Every though health insurance word made easy


A person appointed by and working on behalf of the insurer.

Agent vs Aggregator

An insurance agent is nothing but a sales representative of an insurance company. An aggregator is a platform where a buyer can see and compare several plans to suit his/her needs.


A person that gets the benefits of the policy.

Beneficiary vs Nominee

A beneficiary is a person or entity that gets the insurance proceeds when the insured dies. And a nominee is the person that receives the insurance proceeds when the insured dies. Here, the nominee receives the proceeds but may not be able to use it.


It is a notification a doctor or hospital sends to the insurance company. It is a kind of bill.


It is a provision by which a policyholder agrees to pay a part of the medical expense out of his/her pocket. The insurer covers the rest.

Certificate of Insurance

A contract between the carrier and the customer carrying the description of benefits and coverage provisions.

Co-pay vs Co-insurance

Both co-pay and co-insurance are out-of-pocket expenses that are needed to be borne by the insured. The difference, however, is that while co-pay is a fixed sum that needs to be paid, co-insurance is a fixed percentage of the entire claim amount.

Cumulative Bonus

For every claim-free year, the sum insured progressively increases in the form of a cumulative bonus.


The amount of risk covered by the insurer for an individual or entity.

Critical Illness

A health-related medical condition that is serious. A critical illness insurance plan guards against the expenses that occur on the diagnose of critical diseases like cancer, kidney failure, heart attack, etc.


The amount a policyholder has to pay before the insurance company pays the balance amount.


Your legal spouse and children are your dependents under a single policy.

Domiciliary Hospitalization

Medical treatment that requires hospitalisation, which is done at the house of the insured because of reasons like non-availability of hospital space for treatment or criticality of the medical condition.


The conditions or circumstances for which an insured is not given any benefit.

Free-look period

If you buy a policy and realise that you do not want it, you may return the policy and get a refund under the free-look period.

Grace period

You may get a grace period to renew your policy in case you miss to renew it.

Group Insurance

Health Insurance offered to a group of people without taking any medical examination. Group insurance is typically issued to the companies.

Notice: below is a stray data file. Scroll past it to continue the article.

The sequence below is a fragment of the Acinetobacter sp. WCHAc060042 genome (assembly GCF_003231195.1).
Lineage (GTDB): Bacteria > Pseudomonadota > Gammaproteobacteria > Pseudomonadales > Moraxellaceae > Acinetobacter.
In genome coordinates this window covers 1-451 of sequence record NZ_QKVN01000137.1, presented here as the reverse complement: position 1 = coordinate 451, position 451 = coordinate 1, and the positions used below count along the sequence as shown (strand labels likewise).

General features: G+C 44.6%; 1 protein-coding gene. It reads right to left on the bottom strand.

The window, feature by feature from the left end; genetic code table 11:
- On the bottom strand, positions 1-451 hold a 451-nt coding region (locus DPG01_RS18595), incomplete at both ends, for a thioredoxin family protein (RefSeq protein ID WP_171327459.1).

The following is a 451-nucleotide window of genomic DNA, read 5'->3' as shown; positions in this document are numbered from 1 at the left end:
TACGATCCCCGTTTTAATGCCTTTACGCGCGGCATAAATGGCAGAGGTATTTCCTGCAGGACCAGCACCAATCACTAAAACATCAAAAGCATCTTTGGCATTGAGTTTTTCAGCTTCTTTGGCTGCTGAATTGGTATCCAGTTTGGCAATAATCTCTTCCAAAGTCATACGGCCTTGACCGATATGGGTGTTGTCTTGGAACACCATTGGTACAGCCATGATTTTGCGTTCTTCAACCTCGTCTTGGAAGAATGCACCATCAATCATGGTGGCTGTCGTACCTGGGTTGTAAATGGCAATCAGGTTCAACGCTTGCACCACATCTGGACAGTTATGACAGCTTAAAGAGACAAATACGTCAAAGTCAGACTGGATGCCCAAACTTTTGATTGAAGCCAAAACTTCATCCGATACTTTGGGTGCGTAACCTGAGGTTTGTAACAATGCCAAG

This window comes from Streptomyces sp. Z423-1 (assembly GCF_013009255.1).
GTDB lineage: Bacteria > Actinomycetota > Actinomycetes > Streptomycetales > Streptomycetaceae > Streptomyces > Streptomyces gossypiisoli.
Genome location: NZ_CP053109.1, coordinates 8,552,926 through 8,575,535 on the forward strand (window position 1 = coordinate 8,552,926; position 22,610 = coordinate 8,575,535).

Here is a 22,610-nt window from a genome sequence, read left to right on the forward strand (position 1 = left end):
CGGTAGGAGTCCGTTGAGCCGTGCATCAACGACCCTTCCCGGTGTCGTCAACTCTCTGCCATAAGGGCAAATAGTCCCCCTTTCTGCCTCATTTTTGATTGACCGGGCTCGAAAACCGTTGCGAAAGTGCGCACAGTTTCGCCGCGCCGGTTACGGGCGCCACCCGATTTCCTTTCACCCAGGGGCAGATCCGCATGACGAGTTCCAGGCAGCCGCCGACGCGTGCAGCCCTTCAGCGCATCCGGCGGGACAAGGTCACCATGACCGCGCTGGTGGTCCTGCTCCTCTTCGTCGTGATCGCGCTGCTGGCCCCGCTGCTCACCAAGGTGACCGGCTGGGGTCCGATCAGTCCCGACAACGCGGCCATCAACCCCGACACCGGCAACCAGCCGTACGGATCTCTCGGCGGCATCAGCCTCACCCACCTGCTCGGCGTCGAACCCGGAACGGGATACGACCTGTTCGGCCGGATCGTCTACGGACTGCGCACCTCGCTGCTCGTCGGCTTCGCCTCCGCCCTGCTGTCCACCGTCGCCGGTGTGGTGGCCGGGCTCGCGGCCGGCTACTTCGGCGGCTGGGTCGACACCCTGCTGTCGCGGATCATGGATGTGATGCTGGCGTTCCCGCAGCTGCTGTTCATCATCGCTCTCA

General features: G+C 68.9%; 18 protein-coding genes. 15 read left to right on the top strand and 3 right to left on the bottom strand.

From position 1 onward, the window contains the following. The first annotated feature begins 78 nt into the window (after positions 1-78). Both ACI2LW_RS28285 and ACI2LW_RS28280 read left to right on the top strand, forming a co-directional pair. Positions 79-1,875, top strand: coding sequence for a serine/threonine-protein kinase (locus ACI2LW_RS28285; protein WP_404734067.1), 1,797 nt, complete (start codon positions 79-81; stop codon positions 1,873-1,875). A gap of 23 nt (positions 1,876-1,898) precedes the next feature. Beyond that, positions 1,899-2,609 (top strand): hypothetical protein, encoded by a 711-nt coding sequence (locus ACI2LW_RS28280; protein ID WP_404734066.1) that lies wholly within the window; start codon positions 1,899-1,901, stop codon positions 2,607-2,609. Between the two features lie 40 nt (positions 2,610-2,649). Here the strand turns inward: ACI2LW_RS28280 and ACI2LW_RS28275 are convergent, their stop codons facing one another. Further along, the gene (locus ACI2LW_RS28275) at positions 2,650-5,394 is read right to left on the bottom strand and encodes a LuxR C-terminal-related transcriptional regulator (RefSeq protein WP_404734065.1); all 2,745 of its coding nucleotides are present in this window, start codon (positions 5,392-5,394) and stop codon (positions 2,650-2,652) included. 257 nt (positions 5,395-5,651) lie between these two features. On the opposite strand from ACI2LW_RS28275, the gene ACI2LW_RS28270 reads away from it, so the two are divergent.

Hospital Cash Cover

It provides for the daily cash that an insured may need for compensating medical expenses arising during the hospital stay.


The health insurance company that takes responsibility for the risk. An insurer issues an insurance policy and receives premiums.

Long-Term Care Policy

Insurance policies covering specific services for a stated period. Services covered often include home health care services, nursing care, and custodial care.

Long-term Disability Insurance

Pays the insured a percentage of their monthly earnings if he/she becomes disabled.

Lifetime Renewability

Insurers may deny the renewal of a health plan because of the insured’s deteriorating health condition. Lifetime renewability allows the insurer to cover the health risks irrespective of age and health condition.

Maternity expense

Health insurance plans often cover maternity-related costs. It can have a waiting period of up to 48 months.


A group of hospitals, doctors, and health care providers contracted to provide services to insurance company customers for less than their usual fees.

No Claim Bonus

A benefit extended to the insured for a claim-free year.

Out-of-Pocket Medical Expenses

Expenses that the insured need to pay from his/her pocket for any medical care agreed in the co-payment ratio.


The amount a policyholder periodically pays to an insurance company for maintaining the cost of coverage.


A proposer is a policyholder. The insurance company pays out claims to the proposer.


Portability is the right accorded to a policyholder to transfer his/her credits if he/she switches from one insurer to another.

Pre-existing disease

Any condition, ailment or injury of which you had symptoms, were diagnosed, or received medical treatment within 48 months before policy issuance falls under pre-existing disease.


A legal document that acts as a contract between the insurer and the insured.

Reasonable Charges

Insurers prefer to pay claims that are reasonably charged by the hospital.


An additional benefit that you can buy by paying an additional premium.

Restoration of Sum Assured

The rebuilding of health cover once it is exhausted because of unanticipated medical requirements. The policy regains the cover without additional paperwork and such formalities.

Sum insured

The amount a health insurance company pays to a policyholder in case of any hospitalisation or medical expenditure.


It is the extent to which an insurance company bears the cost arising from extra medical expenditures like room rent, post-hospitalisation, etc.

Sum Assured vs Sum Insured

Sum assured is a pre-defined amount that is to be paid in case of an eventuality. Life insurance works on the sum assured. While sum insured is the upper limit of the pay-out an insurer is liable to pay in case of any eventuality to the insured. Health insurance works on the sum insured.

Super Top-Up

A health plan that covers an aggregate of the annual medical bills in a year, and not just a single hospitalisation bill.

Top Up

A top-up health policy offers additional coverage to those who already have a base health plan. A top-up plan covers medical expenses arising due to an illness/injury above the limit of the actual cover.

Waiting period

The period for which an insured person waits before availing policy benefits.